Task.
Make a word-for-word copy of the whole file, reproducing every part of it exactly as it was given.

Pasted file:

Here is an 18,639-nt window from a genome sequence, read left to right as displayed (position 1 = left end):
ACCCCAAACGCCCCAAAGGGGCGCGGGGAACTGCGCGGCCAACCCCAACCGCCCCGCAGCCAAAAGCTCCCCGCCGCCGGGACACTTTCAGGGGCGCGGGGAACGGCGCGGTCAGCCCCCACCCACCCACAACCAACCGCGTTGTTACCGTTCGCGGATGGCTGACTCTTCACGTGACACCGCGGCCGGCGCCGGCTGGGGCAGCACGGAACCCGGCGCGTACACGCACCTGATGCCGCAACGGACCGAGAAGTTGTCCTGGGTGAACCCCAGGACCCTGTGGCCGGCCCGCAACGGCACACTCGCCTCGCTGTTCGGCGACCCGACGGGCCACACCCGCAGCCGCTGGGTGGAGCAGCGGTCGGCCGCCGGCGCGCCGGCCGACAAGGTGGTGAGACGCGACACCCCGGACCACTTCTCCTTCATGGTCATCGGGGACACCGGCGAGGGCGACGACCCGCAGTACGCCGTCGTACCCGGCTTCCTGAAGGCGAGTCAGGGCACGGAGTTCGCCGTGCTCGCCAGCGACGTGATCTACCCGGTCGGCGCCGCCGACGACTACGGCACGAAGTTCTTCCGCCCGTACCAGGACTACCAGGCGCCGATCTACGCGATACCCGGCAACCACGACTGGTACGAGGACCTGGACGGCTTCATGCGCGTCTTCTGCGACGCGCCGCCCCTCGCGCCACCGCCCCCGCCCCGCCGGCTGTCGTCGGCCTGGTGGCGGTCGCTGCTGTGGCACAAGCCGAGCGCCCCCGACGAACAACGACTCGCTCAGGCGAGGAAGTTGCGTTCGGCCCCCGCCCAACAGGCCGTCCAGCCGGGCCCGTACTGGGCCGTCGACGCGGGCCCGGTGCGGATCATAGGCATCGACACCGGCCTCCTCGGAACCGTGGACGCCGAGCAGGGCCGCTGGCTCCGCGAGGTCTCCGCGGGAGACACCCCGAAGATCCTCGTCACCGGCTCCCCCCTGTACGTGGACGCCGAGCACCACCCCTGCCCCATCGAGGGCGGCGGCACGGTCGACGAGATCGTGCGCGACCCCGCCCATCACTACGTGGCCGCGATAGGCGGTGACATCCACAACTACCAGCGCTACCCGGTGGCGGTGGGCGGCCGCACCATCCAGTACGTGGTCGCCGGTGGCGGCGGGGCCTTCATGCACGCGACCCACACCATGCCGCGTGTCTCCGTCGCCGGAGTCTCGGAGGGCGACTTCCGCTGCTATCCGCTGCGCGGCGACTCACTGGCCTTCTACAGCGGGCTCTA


Here is an 18,639-nt window from a genome sequence, read left to right as displayed (position 1 = left end):
ACCCCAAACGCCCCAAAGGGGCGCGGGGAACTGCGCGGCCAACCCCAACCGCCCCGCAGCCAAAAGCTCCCCGCCGCCGGGACACTTTCAGGGGCGCGGGGAACGGCGCGGTCAGCCCCCACCCACCCACAACCAACCGCGTTGTTACCGTTCGCGGATGGCTGACTCTTCACGTGACACCGCGGCCGGCGCCGGCTGGGGCAGCACGGAACCCGGCGCGTACACGCACCTGATGCCGCAACGGACCGAGAAGTTGTCCTGGGTGAACCCCAGGACCCTGTGGCCGGCCCGCAACGGCACACTCGCCTCGCTGTTCGGCGACCCGACGGGCCACACCCGCAGCCGCTGGGTGGAGCAGCGGTCGGCCGCCGGCGCGCCGGCCGACAAGGTGGTGAGACGCGACACCCCGGACCACTTCTCCTTCATGGTCATCGGGGACACCGGCGAGGGCGACGACCCGCAGTACGCCGTCGTACCCGGCTTCCTGAAGGCGAGTCAGGGCACGGAGTTCGCCGTGCTCGCCAGCGACGTGATCTACCCGGTCGGCGCCGCCGACGACTACGGCACGAAGTTCTTCCGCCCGTACCAGGACTACCAGGCGCCGATCTACGCGATACCCGGCAACCACGACTGGTACGAGGACCTGGACGGCTTCATGCGCGTCTTCTGCGACGCGCCGCCCCTCGCGCCACCGCCCCCGCCCCGCCGGCTGTCGTCGGCCTGGTGGCGGTCGCTGCTGTGGCACAAGCCGAGCGCCCCCGACGAACAACGACTCGCTCAGGCGAGGAAGTTGCGTTCGGCCCCCGCCCAACAGGCCGTCCAGCCGGGCCCGTACTGGGCCGTCGACGCGGGCCCGGTGCGGATCATAGGCATCGACACCGGCCTCCTCGGAACCGTGGACGCCGAGCAGGGCCGCTGGCTCCGCGAGGTCTCCGCGGGAGACACCCCGAAGATCCTCGTCACCGGCTCCCCCCTGTACGTGGACGCCGAGCACCACCCCTGCCCCATCGAGGGCGGCGGCACGGTCGACGAGATCGTGCGCGACCCCGCCCATCACTACGTGGCCGCGATAGGCGGTGACATCCACAACTACCAGCGCTACCCGGTGGCGGTGGGCGGCCGCACCATCCAGTACGTGGTCGCCGGTGGCGGCGGGGCCTTCATGCACGCGACCCACACCATGCCGCGTGTCTCCGTCGCCGGAGTCTCGGAGGGCGACTTCCGCTGCTATCCGCTGCGCGGCGACTCACTGGCCTTCTACAGCGGGCTCTA